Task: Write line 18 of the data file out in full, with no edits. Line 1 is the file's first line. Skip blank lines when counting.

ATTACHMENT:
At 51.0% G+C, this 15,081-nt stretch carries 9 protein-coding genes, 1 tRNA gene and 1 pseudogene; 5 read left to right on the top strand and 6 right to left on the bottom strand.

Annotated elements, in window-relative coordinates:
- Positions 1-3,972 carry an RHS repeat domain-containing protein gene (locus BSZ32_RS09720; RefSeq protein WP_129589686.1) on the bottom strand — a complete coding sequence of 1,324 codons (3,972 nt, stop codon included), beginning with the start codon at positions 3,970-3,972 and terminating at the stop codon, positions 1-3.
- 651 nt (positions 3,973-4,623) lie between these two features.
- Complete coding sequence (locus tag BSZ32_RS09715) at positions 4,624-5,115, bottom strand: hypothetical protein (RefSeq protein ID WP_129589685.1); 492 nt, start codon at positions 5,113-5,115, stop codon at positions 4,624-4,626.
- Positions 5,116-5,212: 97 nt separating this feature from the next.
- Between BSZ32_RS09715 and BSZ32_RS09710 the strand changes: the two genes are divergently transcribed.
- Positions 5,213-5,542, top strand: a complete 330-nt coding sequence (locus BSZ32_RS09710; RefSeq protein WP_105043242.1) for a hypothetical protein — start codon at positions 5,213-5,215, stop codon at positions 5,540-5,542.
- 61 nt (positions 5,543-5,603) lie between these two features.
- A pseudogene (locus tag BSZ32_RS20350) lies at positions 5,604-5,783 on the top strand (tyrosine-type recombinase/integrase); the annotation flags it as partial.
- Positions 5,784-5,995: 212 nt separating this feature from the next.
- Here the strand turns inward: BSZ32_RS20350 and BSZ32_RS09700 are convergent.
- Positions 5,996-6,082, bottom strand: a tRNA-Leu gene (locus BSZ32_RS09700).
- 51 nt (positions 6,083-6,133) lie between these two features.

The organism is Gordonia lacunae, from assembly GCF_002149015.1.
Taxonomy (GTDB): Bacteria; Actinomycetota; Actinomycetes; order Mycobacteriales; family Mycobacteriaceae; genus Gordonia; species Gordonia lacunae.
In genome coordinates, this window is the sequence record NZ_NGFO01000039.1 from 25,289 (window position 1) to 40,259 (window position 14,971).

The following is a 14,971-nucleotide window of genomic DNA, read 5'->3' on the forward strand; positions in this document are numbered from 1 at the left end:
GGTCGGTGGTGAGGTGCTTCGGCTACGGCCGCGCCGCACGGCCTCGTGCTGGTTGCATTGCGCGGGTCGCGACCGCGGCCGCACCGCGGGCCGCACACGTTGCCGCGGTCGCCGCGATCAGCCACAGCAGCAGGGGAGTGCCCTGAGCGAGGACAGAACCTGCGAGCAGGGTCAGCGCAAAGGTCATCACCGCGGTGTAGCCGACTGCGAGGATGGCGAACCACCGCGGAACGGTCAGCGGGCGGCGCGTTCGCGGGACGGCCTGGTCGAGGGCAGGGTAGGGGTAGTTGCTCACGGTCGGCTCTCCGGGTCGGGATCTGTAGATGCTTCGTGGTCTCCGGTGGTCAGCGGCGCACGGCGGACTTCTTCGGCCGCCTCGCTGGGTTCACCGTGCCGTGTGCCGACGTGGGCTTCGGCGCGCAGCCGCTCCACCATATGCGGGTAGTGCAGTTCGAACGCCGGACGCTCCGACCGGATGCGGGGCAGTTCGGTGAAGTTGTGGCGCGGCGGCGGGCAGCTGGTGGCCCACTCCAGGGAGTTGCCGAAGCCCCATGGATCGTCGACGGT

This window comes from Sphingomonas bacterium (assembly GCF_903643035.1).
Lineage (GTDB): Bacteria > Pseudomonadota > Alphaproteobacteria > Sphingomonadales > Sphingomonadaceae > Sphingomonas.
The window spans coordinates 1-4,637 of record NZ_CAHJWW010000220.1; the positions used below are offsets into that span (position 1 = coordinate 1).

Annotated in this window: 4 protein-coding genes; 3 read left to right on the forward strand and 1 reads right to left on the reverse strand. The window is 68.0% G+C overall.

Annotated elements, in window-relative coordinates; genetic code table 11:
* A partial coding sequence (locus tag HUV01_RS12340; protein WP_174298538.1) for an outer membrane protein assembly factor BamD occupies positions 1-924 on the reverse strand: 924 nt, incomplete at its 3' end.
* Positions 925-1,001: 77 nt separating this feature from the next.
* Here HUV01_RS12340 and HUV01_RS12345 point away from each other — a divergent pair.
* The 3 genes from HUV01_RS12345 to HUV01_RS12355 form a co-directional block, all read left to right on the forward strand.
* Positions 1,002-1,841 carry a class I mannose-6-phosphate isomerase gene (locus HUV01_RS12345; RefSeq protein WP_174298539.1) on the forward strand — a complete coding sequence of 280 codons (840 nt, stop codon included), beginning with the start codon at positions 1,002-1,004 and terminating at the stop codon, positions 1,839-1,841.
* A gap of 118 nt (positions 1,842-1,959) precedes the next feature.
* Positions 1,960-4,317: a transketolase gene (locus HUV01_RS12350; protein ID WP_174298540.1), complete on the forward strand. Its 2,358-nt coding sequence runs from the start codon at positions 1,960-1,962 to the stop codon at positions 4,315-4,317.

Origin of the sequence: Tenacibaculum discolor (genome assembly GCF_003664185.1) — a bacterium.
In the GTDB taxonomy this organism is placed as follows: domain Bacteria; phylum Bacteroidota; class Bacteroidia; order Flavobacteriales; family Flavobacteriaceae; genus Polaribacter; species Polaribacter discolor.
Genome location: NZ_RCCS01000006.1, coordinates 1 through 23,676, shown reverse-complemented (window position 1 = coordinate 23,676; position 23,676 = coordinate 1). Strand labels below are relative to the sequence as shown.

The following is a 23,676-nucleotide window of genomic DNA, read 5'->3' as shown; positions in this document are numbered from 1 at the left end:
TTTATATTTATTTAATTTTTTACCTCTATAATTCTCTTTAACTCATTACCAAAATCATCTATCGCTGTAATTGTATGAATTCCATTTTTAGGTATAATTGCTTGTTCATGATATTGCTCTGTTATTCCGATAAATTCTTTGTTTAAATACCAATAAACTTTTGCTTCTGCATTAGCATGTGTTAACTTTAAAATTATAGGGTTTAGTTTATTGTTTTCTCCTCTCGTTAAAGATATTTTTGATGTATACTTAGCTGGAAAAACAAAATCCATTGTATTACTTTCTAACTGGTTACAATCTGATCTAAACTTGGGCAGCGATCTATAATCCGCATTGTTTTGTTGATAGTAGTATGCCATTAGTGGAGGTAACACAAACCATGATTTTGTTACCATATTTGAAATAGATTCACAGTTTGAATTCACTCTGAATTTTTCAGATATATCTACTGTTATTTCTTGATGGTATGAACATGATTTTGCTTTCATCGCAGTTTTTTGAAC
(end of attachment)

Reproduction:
The following is a 14,971-nucleotide window of genomic DNA, read 5'->3' on the forward strand; positions in this document are numbered from 1 at the left end: